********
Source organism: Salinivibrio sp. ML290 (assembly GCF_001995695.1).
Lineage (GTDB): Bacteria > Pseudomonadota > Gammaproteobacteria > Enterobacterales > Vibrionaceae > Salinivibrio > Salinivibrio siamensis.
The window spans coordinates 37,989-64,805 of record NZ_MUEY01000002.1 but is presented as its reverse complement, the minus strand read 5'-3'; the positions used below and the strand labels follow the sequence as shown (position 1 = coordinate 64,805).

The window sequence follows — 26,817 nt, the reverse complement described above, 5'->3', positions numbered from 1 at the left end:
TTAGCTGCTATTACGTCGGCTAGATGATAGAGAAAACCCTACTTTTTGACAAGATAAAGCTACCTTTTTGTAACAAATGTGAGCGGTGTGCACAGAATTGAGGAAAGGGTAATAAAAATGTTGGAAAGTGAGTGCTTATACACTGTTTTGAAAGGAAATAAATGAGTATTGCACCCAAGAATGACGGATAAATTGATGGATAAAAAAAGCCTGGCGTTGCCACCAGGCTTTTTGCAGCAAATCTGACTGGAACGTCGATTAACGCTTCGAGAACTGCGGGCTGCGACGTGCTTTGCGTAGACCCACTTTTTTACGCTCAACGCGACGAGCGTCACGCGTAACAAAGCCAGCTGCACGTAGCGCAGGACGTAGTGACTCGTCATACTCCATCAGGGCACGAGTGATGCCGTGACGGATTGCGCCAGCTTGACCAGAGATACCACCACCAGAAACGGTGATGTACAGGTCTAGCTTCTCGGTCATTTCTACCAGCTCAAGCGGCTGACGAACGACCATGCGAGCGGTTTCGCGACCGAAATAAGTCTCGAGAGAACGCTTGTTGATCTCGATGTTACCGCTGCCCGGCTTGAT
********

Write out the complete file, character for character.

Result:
Source organism: Salinivibrio sp. ML290 (assembly GCF_001995695.1).
Lineage (GTDB): Bacteria > Pseudomonadota > Gammaproteobacteria > Enterobacterales > Vibrionaceae > Salinivibrio > Salinivibrio siamensis.
The window spans coordinates 37,989-64,805 of record NZ_MUEY01000002.1 but is presented as its reverse complement, the minus strand read 5'-3'; the positions used below and the strand labels follow the sequence as shown (position 1 = coordinate 64,805).

The window sequence follows — 26,817 nt, the reverse complement described above, 5'->3', positions numbered from 1 at the left end:
TTAGCTGCTATTACGTCGGCTAGATGATAGAGAAAACCCTACTTTTTGACAAGATAAAGCTACCTTTTTGTAACAAATGTGAGCGGTGTGCACAGAATTGAGGAAAGGGTAATAAAAATGTTGGAAAGTGAGTGCTTATACACTGTTTTGAAAGGAAATAAATGAGTATTGCACCCAAGAATGACGGATAAATTGATGGATAAAAAAAGCCTGGCGTTGCCACCAGGCTTTTTGCAGCAAATCTGACTGGAACGTCGATTAACGCTTCGAGAACTGCGGGCTGCGACGTGCTTTGCGTAGACCCACTTTTTTACGCTCAACGCGACGAGCGTCACGCGTAACAAAGCCAGCTGCACGTAGCGCAGGACGTAGTGACTCGTCATACTCCATCAGGGCACGAGTGATGCCGTGACGGATTGCGCCAGCTTGACCAGAGATACCACCACCAGAAACGGTGATGTACAGGTCTAGCTTCTCGGTCATTTCTACCAGCTCAAGCGGCTGACGAACGACCATGCGAGCGGTTTCGCGACCGAAATAAGTCTCGAGAGAACGCTTGTTGATCTCGATGTTACCGCTGCCCGGCTTGAT